While their subsequent chart-topping albums would contain far more ambitious songwriting and musicianship, the Police's 1978 debut, Outlandos d'Amour (translation: Outlaws of Love) is by far their most direct and straightforward release. Although Sting, Andy Summers, and Stewart Copeland were all superb instrumentalists with jazz backgrounds, it was much easier to get a record contract in late-'70s England if you were a punk/new wave artist, so the band decided to mask their instrumental prowess with a set of strong, adrenaline-charged rock, albeit with a reggae tinge. Some of it may have been simplistic ("Be My Girl-Sally," "Born in the '50s"), but Sting was already an ace songwriter, as evidenced by all-time classics like the good-girl-gone-bad tale of "Roxanne," and a pair of brokenhearted reggae-rock ditties, "Can't Stand Losing You" and "So Lonely." But like all other Police albums, the lesser-known album cuts are often highlights themselves -- the frenzied rockers "Next to You," "Peanuts," and "Truth Hits Everybody," as well as more exotic fare like the groovy album closer "Masoko Tanga" and the lonesome "Hole in My Life." Outlandos d'Amour is unquestionably one of the finest debuts to come out of the '70s punk/new wave movement.


Too Much Pressure

By 1979, Jerry Dammers had finished flailing through music fashion personas, ditching his Mod and flower child proclivities and turning into a toothless skinhead, one who would lay down the first songs that soon enough would give birth to checkered wonders The Specials. His subsequent start-up of 2-Tone Records would unexpectedly kick off an explosive revival of Ska in England, and on a lesser level, the world. Along with Madness and Bad Manners, The Selecter rounded off 2-tone’s second squadron, headed up by the genre’s vanguards, The Specials and The Beat.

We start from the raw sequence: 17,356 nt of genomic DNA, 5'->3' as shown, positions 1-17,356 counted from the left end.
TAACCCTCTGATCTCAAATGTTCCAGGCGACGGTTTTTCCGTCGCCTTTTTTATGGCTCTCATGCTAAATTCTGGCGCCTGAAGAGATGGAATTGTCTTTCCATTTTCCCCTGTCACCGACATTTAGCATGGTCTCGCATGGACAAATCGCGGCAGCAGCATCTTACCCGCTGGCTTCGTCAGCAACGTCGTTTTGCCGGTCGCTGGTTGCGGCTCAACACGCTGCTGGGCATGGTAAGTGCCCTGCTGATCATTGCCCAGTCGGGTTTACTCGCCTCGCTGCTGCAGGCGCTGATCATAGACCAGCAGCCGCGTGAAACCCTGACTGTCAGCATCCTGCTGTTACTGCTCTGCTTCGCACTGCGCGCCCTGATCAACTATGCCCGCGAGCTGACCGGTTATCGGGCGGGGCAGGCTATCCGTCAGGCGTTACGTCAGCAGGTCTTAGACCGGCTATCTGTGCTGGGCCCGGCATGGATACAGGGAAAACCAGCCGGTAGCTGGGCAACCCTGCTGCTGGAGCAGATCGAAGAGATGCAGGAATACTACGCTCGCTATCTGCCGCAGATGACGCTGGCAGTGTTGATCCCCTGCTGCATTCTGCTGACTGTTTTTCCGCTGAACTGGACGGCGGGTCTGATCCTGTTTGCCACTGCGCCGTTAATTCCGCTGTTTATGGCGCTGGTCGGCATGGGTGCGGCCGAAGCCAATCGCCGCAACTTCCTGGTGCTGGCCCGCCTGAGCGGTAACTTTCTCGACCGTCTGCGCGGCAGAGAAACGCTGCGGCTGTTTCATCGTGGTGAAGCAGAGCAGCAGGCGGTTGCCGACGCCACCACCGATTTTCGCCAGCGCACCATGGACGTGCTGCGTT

Compared to The Beat’s Lionel Martin and his searing sax fireworks, or The Specials’ raw punk and dub slants, The Selecter were a leaner, simpler outfit, splicing guitars and horns into songs that were primarily carried by roiling organs and a driving bass. Though their music challenged decidedly less boundaries, lead singer Pauline Black was the ace up the band’s sleeve. Her trilling soprano and an undeniably sexy presence softened the edges of where skinhead and punk cultures could flock to, still fresh and reeling from the gaping vacuum left in the post-Sex Pistols age. The early 80’s also saw Black become the poster-girl for London’s street fashion. Decked out in Harrington jackets, pork pie hats, skinny ties and combat boots, 2-tone kids looked cleaner and less fucked-off than punks, and aside from lyrics that occasionally lost subtlety and tumbled into politico rants, their music stuck close to the original Caribbean Ska formula - uplifting protest songs.